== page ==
“I’ve been a registered Republican my whole life, but I support the Affordable Care Act,” said Dr. Gregory C. Kiray, co-chief of primary care for IU Health Physicians, “because it allows patients to be taken care of.”
To better understand how Mr. Obama has changed health care, two reporters from The New York Times spent a week shadowing and talking to doctors, patients, executives and others at IU Health, a system that demonstrates the breadth of changes catalyzed by the Affordable Care Act.

To many IU Health employees, the pace of change can be bewildering, the new directives too numerous or burdensome.

“People feel like they are swimming in an ocean, drowning,” said Dr. Meneghini, an orthopedic surgeon at IU Health’s Saxony Hospital here in Fishers, a suburb of Indianapolis.

But the medical profession increasingly understands that painful as it is, the revolution is necessary and unstoppable.

“The national economy cannot sustain health care being as big a share of the gross domestic product as it is,” Mr. Murphy said, uttering what once amounted to heresy for a health care provider.

President Obama after signing the Affordable Care Act into law in March 2010. Credit Doug Mills/The New York Times
President Obama after signing the Affordable Care Act into law in March 2010. Credit Doug Mills/The New York Times

‘Be Thoughtfully Aggressive’

Fury over the Affordable Care Act helped jump-start the Tea Party movement and sweep Republicans into control of the House of Representatives in 2010 and the Senate in 2014. It ensured gridlock that stifled many of Mr. Obama’s greatest legislative ambitions for six of his eight years in office, and it may well have played a role in the election of Mr. Trump, who attacked the law throughout his campaign.

Yet to Mr. Obama, the law remains one of his greatest achievements, said Denis McDonough, the White House chief of staff. It also has been his constant concern.

“This attention to cost and concern about cost, and even the emotional concern about cost, comes up all the time,” Mr. McDonough said.

The Affordable Care Act gave the government sweeping authority to test new models of care, and the administration has aggressively used that power to try different ways of paying for cancer care, heart surgery, primary care and other services covered by Medicare and Medicaid.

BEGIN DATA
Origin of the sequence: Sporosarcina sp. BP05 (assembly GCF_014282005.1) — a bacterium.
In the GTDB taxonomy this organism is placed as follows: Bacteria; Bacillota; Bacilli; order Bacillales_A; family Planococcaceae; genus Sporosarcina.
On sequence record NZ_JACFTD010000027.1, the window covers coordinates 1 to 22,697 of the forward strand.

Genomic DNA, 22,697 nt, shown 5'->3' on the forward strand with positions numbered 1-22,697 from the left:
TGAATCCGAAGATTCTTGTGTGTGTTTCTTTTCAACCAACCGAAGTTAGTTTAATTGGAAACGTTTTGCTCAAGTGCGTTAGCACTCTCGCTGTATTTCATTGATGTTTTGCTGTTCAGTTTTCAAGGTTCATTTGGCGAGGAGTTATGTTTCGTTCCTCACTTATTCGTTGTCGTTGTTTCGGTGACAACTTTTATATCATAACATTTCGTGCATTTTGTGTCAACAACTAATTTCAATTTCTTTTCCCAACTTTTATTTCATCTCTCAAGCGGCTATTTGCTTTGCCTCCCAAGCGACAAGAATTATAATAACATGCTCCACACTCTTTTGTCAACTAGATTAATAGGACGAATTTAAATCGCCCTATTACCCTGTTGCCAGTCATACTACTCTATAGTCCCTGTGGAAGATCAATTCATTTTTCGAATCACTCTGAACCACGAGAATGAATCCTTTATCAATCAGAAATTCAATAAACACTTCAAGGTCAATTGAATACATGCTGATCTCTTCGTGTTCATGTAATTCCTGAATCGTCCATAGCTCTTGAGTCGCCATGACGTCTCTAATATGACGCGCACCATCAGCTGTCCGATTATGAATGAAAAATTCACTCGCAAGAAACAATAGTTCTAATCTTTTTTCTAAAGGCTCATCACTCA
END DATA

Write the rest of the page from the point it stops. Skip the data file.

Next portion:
Sylvia Mathews Burwell, who has been the secretary of health and human services since 2014, said she met with Mr. Obama early in her tenure to describe a series of payment and delivery reforms. He was so supportive, she said, that she and her team decided to undertake even more changes.

The size and speed of some of those initiatives have provoked criticism from Republicans, including Representative Tom Price of Georgia, picked by Mr. Trump to be the health and human services secretary. They say the efforts threaten the quality of care and exceed the authority of the agency overseeing Medicare by requiring doctors and hospitals to participate.

More than 170 House Republicans signed a recent letter of which Mr. Price was an author, urging the administration to “stop experimenting with Americans’ health.”

But moving aggressively to change how medical care is delivered and paid for has been important to Mr. Obama. In 2015, his administration set a goal for half of all Medicare payments to be tied to the quality, instead of the quantity, of care that doctors and hospitals provide by 2018. Mr. Obama believes that basing pay on whether a doctor visit or a medical procedure helps a patient, rather than on how much care the patient receives, will result in better care.

“What he said was, ‘Be thoughtfully aggressive,’” Ms. Burwell said.

Willie Johnson is an employee and patient of the IU Health system, Indiana’s largest health care provider. Credit Ilana Panich-Linsman for The New York Times
Willie Johnson is an employee and patient of the IU Health system, Indiana’s largest health care provider. Credit Ilana Panich-Linsman for The New York Times

At Patients’ Service and Mercy

“I started drinking soda again,” confessed Willie Johnson, a 52-year-old patient with uncontrolled diabetes and high blood pressure.

“How much?” Dr. Michael E. Busha, a primary care physician at IU Health in Indianapolis, asked quietly as he updated Mr. Johnson’s electronic record.

“Quite a bit.”

For Dr. Busha, that mattered.